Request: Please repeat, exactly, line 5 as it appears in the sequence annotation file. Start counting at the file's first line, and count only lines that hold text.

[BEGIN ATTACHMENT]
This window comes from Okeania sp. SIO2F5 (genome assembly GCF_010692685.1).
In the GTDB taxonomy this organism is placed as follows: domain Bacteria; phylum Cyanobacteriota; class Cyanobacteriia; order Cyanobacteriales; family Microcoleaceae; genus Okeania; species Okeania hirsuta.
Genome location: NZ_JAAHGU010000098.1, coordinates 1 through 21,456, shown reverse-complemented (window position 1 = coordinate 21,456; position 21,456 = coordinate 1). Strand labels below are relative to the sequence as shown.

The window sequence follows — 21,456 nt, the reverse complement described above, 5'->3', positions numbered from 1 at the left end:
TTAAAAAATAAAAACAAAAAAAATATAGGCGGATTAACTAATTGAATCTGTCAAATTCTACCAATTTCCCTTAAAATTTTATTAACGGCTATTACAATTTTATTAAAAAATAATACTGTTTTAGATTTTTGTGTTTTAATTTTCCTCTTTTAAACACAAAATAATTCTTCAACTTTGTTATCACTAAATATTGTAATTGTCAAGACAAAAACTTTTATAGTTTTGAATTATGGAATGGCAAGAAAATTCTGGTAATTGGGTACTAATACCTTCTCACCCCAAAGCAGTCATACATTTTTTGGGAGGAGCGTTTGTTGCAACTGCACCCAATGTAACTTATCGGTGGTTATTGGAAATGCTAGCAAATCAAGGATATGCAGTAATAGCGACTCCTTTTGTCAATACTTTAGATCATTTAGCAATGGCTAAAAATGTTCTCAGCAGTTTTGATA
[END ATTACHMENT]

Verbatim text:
TTAAAAAATAAAAACAAAAAAAATATAGGCGGATTAACTAATTGAATCTGTCAAATTCTACCAATTTCCCTTAAAATTTTATTAACGGCTATTACAATTTTATTAAAAAATAATACTGTTTTAGATTTTTGTGTTTTAATTTTCCTCTTTTAAACACAAAATAATTCTTCAACTTTGTTATCACTAAATATTGTAATTGTCAAGACAAAAACTTTTATAGTTTTGAATTATGGAATGGCAAGAAAATTCTGGTAATTGGGTACTAATACCTTCTCACCCCAAAGCAGTCATACATTTTTTGGGAGGAGCGTTTGTTGCAACTGCACCCAATGTAACTTATCGGTGGTTATTGGAAATGCTAGCAAATCAAGGATATGCAGTAATAGCGACTCCTTTTGTCAATACTTTAGATCATTTAGCAATGGCTAAAAATGTTCTCAGCAGTTTTGATA